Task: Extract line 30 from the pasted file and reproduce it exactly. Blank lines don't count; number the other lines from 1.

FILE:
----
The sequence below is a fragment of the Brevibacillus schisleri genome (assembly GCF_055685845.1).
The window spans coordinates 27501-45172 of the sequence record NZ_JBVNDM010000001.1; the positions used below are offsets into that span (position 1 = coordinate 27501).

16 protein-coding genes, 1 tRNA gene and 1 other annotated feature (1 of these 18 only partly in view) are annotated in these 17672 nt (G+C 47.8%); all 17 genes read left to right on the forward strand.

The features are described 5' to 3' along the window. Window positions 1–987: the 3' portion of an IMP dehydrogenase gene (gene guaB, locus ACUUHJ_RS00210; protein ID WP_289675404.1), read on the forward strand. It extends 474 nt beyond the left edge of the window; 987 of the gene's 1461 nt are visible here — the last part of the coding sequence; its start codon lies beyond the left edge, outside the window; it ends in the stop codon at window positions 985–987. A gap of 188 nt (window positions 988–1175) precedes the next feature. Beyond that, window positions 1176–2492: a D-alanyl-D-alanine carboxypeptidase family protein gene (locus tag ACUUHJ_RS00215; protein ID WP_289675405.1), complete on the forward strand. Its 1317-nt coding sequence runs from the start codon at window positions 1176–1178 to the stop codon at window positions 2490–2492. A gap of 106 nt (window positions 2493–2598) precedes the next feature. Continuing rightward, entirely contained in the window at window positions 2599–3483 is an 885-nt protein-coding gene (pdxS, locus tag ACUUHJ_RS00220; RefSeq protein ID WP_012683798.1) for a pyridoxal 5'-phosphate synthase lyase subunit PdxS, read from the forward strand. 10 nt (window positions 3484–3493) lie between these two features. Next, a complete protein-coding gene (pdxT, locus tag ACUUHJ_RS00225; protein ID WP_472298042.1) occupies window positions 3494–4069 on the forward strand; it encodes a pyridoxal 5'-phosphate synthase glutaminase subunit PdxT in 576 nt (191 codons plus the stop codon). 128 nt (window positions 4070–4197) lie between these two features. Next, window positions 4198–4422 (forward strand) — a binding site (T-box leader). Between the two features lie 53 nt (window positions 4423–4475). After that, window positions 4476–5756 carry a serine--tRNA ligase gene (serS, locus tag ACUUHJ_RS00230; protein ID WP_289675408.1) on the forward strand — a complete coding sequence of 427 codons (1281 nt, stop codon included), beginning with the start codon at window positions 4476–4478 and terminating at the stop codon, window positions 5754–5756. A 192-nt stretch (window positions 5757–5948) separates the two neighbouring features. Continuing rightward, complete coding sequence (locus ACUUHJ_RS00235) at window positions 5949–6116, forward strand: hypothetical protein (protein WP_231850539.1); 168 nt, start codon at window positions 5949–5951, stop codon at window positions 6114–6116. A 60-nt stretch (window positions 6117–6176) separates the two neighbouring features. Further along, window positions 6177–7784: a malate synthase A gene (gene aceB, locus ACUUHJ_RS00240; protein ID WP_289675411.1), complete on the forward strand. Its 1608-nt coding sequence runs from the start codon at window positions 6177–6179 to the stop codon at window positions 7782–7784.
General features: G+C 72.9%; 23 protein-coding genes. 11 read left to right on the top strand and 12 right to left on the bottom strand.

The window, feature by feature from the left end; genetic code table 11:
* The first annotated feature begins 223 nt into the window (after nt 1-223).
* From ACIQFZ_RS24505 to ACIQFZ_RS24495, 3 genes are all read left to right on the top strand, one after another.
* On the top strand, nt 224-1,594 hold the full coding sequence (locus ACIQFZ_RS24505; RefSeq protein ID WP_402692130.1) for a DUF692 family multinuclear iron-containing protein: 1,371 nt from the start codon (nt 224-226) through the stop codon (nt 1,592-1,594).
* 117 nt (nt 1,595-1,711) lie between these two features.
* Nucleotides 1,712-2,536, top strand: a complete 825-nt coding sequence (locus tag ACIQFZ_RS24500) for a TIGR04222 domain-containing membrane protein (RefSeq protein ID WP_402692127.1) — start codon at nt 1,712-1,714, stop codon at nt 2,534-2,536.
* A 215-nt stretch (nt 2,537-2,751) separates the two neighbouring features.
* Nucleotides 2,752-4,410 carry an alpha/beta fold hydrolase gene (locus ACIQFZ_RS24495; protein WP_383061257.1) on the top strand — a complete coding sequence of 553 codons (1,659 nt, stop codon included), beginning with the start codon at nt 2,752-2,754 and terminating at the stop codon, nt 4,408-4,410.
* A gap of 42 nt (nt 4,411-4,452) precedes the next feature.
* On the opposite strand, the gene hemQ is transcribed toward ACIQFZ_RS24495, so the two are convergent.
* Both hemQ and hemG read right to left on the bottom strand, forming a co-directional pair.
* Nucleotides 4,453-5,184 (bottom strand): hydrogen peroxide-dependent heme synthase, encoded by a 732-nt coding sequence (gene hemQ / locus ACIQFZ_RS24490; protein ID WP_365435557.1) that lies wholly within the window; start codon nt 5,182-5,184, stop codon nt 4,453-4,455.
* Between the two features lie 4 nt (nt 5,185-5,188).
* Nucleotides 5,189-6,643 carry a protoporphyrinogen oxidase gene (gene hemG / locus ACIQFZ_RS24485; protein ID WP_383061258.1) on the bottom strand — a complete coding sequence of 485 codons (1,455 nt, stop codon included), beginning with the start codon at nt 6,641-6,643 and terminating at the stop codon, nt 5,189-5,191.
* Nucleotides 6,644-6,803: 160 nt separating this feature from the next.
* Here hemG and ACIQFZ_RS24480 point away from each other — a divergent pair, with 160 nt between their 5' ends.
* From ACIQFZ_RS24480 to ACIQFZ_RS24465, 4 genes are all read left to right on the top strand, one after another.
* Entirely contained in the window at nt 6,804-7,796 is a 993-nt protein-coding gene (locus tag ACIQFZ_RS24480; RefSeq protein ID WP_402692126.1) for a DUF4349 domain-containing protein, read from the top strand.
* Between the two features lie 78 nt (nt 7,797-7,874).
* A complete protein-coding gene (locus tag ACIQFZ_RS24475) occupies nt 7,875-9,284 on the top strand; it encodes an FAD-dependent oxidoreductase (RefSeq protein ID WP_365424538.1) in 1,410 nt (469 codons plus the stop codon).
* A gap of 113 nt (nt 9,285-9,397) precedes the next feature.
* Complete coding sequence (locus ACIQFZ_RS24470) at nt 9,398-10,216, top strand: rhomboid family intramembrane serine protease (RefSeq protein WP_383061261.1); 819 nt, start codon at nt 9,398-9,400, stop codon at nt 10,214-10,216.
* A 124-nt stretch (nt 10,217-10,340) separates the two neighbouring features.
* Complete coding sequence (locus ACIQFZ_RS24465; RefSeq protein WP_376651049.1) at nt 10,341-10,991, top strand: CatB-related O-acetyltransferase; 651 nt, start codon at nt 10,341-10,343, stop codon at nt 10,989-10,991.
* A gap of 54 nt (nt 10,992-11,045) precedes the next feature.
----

* A gap of 54 nt (nt 10,992-11,045) precedes the next feature.